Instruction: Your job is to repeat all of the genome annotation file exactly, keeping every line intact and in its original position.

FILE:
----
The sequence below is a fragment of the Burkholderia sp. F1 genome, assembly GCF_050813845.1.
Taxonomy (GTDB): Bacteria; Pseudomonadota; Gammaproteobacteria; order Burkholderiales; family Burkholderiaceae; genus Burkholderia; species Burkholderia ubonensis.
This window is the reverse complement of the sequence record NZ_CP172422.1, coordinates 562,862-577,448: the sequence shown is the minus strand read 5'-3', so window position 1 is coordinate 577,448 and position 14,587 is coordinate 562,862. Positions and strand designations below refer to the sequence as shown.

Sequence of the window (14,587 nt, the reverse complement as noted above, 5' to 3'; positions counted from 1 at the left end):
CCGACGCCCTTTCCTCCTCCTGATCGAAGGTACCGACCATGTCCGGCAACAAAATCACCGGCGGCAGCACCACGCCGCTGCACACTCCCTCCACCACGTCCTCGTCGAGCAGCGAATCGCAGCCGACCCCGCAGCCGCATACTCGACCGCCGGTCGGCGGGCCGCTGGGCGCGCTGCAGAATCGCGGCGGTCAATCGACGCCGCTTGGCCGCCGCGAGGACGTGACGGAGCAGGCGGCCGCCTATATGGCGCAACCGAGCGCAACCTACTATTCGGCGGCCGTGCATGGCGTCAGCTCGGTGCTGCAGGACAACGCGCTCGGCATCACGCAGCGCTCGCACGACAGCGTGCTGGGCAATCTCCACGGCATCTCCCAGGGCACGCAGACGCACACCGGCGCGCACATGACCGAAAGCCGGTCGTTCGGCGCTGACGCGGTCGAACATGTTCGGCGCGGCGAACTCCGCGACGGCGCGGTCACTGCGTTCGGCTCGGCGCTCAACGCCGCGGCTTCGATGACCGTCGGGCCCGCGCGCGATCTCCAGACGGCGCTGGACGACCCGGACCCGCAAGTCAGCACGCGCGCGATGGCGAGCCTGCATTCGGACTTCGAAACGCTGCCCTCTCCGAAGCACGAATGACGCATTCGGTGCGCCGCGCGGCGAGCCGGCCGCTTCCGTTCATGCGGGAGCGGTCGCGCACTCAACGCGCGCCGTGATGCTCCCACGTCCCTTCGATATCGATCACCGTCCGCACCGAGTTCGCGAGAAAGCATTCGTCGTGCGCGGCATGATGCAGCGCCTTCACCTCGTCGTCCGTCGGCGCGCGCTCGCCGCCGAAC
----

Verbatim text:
The sequence below is a fragment of the Burkholderia sp. F1 genome, assembly GCF_050813845.1.
Taxonomy (GTDB): Bacteria; Pseudomonadota; Gammaproteobacteria; order Burkholderiales; family Burkholderiaceae; genus Burkholderia; species Burkholderia ubonensis.
This window is the reverse complement of the sequence record NZ_CP172422.1, coordinates 562,862-577,448: the sequence shown is the minus strand read 5'-3', so window position 1 is coordinate 577,448 and position 14,587 is coordinate 562,862. Positions and strand designations below refer to the sequence as shown.

Sequence of the window (14,587 nt, the reverse complement as noted above, 5' to 3'; positions counted from 1 at the left end):
CCGACGCCCTTTCCTCCTCCTGATCGAAGGTACCGACCATGTCCGGCAACAAAATCACCGGCGGCAGCACCACGCCGCTGCACACTCCCTCCACCACGTCCTCGTCGAGCAGCGAATCGCAGCCGACCCCGCAGCCGCATACTCGACCGCCGGTCGGCGGGCCGCTGGGCGCGCTGCAGAATCGCGGCGGTCAATCGACGCCGCTTGGCCGCCGCGAGGACGTGACGGAGCAGGCGGCCGCCTATATGGCGCAACCGAGCGCAACCTACTATTCGGCGGCCGTGCATGGCGTCAGCTCGGTGCTGCAGGACAACGCGCTCGGCATCACGCAGCGCTCGCACGACAGCGTGCTGGGCAATCTCCACGGCATCTCCCAGGGCACGCAGACGCACACCGGCGCGCACATGACCGAAAGCCGGTCGTTCGGCGCTGACGCGGTCGAACATGTTCGGCGCGGCGAACTCCGCGACGGCGCGGTCACTGCGTTCGGCTCGGCGCTCAACGCCGCGGCTTCGATGACCGTCGGGCCCGCGCGCGATCTCCAGACGGCGCTGGACGACCCGGACCCGCAAGTCAGCACGCGCGCGATGGCGAGCCTGCATTCGGACTTCGAAACGCTGCCCTCTCCGAAGCACGAATGACGCATTCGGTGCGCCGCGCGGCGAGCCGGCCGCTTCCGTTCATGCGGGAGCGGTCGCGCACTCAACGCGCGCCGTGATGCTCCCACGTCCCTTCGATATCGATCACCGTCCGCACCGAGTTCGCGAGAAAGCATTCGTCGTGCGCGGCATGATGCAGCGCCTTCACCTCGTCGTCCGTCGGCGCGCGCTCGCCGCCGAAC